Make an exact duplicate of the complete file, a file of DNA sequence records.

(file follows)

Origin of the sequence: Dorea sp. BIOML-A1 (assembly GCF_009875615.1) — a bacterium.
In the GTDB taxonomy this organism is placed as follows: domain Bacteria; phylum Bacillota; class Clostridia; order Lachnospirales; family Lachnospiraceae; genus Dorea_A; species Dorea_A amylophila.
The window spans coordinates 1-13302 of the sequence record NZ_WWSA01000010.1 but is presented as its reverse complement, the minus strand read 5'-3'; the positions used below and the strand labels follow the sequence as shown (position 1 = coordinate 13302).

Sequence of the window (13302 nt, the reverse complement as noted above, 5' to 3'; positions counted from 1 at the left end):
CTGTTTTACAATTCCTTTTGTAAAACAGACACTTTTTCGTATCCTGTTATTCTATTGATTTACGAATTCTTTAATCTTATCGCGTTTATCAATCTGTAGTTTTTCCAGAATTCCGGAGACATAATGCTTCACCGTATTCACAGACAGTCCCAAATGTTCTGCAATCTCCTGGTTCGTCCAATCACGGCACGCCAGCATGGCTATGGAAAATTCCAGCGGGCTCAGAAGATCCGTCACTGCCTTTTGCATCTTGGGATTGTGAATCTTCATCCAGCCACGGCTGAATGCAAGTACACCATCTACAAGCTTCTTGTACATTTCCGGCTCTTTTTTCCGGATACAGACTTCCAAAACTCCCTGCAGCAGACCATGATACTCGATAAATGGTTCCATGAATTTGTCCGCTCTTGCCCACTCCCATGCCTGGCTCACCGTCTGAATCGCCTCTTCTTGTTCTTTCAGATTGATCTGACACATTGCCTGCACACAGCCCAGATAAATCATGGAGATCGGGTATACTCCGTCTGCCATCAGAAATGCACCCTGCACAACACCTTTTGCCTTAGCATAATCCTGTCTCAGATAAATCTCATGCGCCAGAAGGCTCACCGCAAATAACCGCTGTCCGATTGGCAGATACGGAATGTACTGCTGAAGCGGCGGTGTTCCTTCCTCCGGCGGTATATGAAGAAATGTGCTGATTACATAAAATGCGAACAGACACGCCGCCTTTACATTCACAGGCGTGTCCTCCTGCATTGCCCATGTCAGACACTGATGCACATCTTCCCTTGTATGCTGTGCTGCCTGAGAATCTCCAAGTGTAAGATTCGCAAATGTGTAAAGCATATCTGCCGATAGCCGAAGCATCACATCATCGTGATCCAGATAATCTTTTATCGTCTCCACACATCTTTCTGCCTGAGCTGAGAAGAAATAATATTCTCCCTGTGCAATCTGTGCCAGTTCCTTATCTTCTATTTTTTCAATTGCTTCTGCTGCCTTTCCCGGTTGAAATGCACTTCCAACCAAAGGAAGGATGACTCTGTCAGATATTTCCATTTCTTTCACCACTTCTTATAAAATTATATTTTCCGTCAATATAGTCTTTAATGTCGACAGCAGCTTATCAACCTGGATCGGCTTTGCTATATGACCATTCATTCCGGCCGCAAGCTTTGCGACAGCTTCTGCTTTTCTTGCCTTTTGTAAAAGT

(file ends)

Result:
Origin of the sequence: Dorea sp. BIOML-A1 (assembly GCF_009875615.1) — a bacterium.
In the GTDB taxonomy this organism is placed as follows: domain Bacteria; phylum Bacillota; class Clostridia; order Lachnospirales; family Lachnospiraceae; genus Dorea_A; species Dorea_A amylophila.
The window spans coordinates 1-13302 of the sequence record NZ_WWSA01000010.1 but is presented as its reverse complement, the minus strand read 5'-3'; the positions used below and the strand labels follow the sequence as shown (position 1 = coordinate 13302).

Sequence of the window (13302 nt, the reverse complement as noted above, 5' to 3'; positions counted from 1 at the left end):
CTGTTTTACAATTCCTTTTGTAAAACAGACACTTTTTCGTATCCTGTTATTCTATTGATTTACGAATTCTTTAATCTTATCGCGTTTATCAATCTGTAGTTTTTCCAGAATTCCGGAGACATAATGCTTCACCGTATTCACAGACAGTCCCAAATGTTCTGCAATCTCCTGGTTCGTCCAATCACGGCACGCCAGCATGGCTATGGAAAATTCCAGCGGGCTCAGAAGATCCGTCACTGCCTTTTGCATCTTGGGATTGTGAATCTTCATCCAGCCACGGCTGAATGCAAGTACACCATCTACAAGCTTCTTGTACATTTCCGGCTCTTTTTTCCGGATACAGACTTCCAAAACTCCCTGCAGCAGACCATGATACTCGATAAATGGTTCCATGAATTTGTCCGCTCTTGCCCACTCCCATGCCTGGCTCACCGTCTGAATCGCCTCTTCTTGTTCTTTCAGATTGATCTGACACATTGCCTGCACACAGCCCAGATAAATCATGGAGATCGGGTATACTCCGTCTGCCATCAGAAATGCACCCTGCACAACACCTTTTGCCTTAGCATAATCCTGTCTCAGATAAATCTCATGCGCCAGAAGGCTCACCGCAAATAACCGCTGTCCGATTGGCAGATACGGAATGTACTGCTGAAGCGGCGGTGTTCCTTCCTCCGGCGGTATATGAAGAAATGTGCTGATTACATAAAATGCGAACAGACACGCCGCCTTTACATTCACAGGCGTGTCCTCCTGCATTGCCCATGTCAGACACTGATGCACATCTTCCCTTGTATGCTGTGCTGCCTGAGAATCTCCAAGTGTAAGATTCGCAAATGTGTAAAGCATATCTGCCGATAGCCGAAGCATCACATCATCGTGATCCAGATAATCTTTTATCGTCTCCACACATCTTTCTGCCTGAGCTGAGAAGAAATAATATTCTCCCTGTGCAATCTGTGCCAGTTCCTTATCTTCTATTTTTTCAATTGCTTCTGCTGCCTTTCCCGGTTGAAATGCACTTCCAACCAAAGGAAGGATGACTCTGTCAGATATTTCCATTTCTTTCACCACTTCTTATAAAATTATATTTTCCGTCAATATAGTCTTTAATGTCGACAGCAGCTTATCAACCTGGATCGGCTTTGCTATATGACCATTCATTCCGGCCGCAAGCTTTGCGACAGCTTCTGCTTTTCTTGCCTTTTGTAAAAGT